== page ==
November 29, 1378
Death of Karl IV (King Wenceslas) in Prague, Bohemia. Karl raised Bohemia to a central power and after his rise to the rank of German King, Bohemia controlled that position for centuries. Karl was the son of the powerful John of Luxemburg. In 1343 Karl’s father gave him the regency of Bohemia. In 1343 through Karl’s efforts Bohemia was raised to an archbishopric and Bohemia thus gained autonomy in the Church. At this same time efforts were underway to depose the German King, Ludwig IV, as the Pope had excommunicated him in 1324. By 1346 an election was arranged and Karl was elected German King. However, Ludwig did not recognize the election and continued to reign. Thus there were two German kings until Ludwig’s death in 1347. In 1355 Karl also became the Holy Roman emperor. In 1348 he established the University of Prague, the first central European university. In 1356 he promulgated (with the consent of the German Diet) the Golden Bull which established firm guidelines for the election of the German king by seven electors (the archbishops of Mainz, Cologne and Trier and the electors of Bohemia, Brandenburg and Saxony.)
November 29, 1780
Death of Maria Theresa. Maria was the daughter of the Holy Roman Emperor, Karl VI. Since Karl had no sons he sought to bring his daughter to the rule of the Habsburg empire through a new regulation, Die Pragmatische Sanktion, which changed the custom of excluding women from the succession. Thus Maria became in 1740 the Archduchess (Erzherzogin) of Austria and the Queen of Hungary and Bohemia. However since there were forces who did not accept the succession, she was forced to fight for her heritage in the War of Austrian Succession (Erbfolgekrieg) (1740-48). She further had to contend with Prussia’s claims on Silesia, the Seven Years’ War (1756-1763) and the War of Bavarian Succession (1778-1779). She was married to Franz Stephan von Lothringen and the mother of 16 children, of whom Josef II succeeded her. She was a deeply committed Catholic both in her moral views and in her devotion to the Church.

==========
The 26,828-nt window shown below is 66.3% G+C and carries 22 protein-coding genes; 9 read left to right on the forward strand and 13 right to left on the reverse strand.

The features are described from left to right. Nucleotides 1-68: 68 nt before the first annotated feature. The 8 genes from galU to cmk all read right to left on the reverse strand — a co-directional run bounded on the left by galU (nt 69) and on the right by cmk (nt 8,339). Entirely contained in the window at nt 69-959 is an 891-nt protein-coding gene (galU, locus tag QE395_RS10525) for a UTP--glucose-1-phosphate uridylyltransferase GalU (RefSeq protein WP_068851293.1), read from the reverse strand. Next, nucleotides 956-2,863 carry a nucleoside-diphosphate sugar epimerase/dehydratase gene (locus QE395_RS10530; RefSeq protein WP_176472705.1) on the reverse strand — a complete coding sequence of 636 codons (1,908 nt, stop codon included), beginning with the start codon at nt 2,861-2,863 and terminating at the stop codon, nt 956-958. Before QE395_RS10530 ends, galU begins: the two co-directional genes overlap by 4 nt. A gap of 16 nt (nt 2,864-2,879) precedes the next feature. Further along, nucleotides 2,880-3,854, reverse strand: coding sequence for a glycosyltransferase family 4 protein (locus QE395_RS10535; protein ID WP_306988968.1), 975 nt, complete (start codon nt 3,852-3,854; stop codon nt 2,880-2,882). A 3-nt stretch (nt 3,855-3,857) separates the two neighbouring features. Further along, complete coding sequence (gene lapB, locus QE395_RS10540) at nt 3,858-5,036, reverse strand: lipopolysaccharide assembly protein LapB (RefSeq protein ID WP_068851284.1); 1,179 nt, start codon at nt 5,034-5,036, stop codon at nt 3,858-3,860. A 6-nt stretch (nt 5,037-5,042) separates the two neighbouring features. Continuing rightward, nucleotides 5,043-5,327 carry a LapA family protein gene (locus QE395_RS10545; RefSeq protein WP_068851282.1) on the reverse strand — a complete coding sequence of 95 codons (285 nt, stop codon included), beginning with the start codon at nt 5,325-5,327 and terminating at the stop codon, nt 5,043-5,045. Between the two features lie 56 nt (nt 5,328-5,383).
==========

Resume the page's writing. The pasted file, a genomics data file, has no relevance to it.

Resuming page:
November 29, 1802
Birth of Wilhelm Hauff in Stuttgart, Germany. Hauff was a poet and novelist, but is probably remembered most for his fairy tales.
November 29, 1803
Birth of Christian Doppler in Salzburg, Austria. Doppler was a physicist at the University of Vienna. His article Über das farbige Licht der Dopelsterne (1842) contains the first recognition of what came to be known as the “Doppler effect”, the variation in pitch of moving sound and in color of moving light sources.
November 29, 1839
Birth of Ludwig Anzengruber in Vienna, Austria. Anzengruber was a writer of the Realist period. Works by Anzengruber include, Der Meineidbauer (1872), Die Kreuzelschreiber (1872), Doppelselbstmord (1876) and Der Sternsteinhof (1884).
November 29, 1899
Death of Alfred Brandt in Brig, Switzerland. Brandt was a lead engineer in the building of the Simplon Tunnel. It is the longest tunnel in Switzerland and for many years was the longest in the world.
November 29, 1939
Death of Philipp Scheidemann in Copenhagen, Denmark (He had been born in Germany but left in 1933.) Without party or government authorization he created the Weimar Republic de facto by announcing it from the Reichstag. He went on to become chancellor of the Weimar Republic.
November 29, 1957
Death of Erich Wolfgang Korngold in Hollywood (born in Brünn, Austria). Korngold composed a ballet, Der Schneemann, at age 11. In his teens he wrote operas which gained international attention, Der Ring des Polykarates (1914) and Violanta (1916). He wrote Die Tote Stadt in 1920. Korngold immigrated to the United States in 1934 where he became a composer of music for films in Hollywood. He won academy awards for the music for Anthony Adverse (1936) and The Adventures of Robin Hood (1938). During the Hollywood years he continued to write symphonies, concertos and other serious music. But his non-film music came to be appreciated only after his death.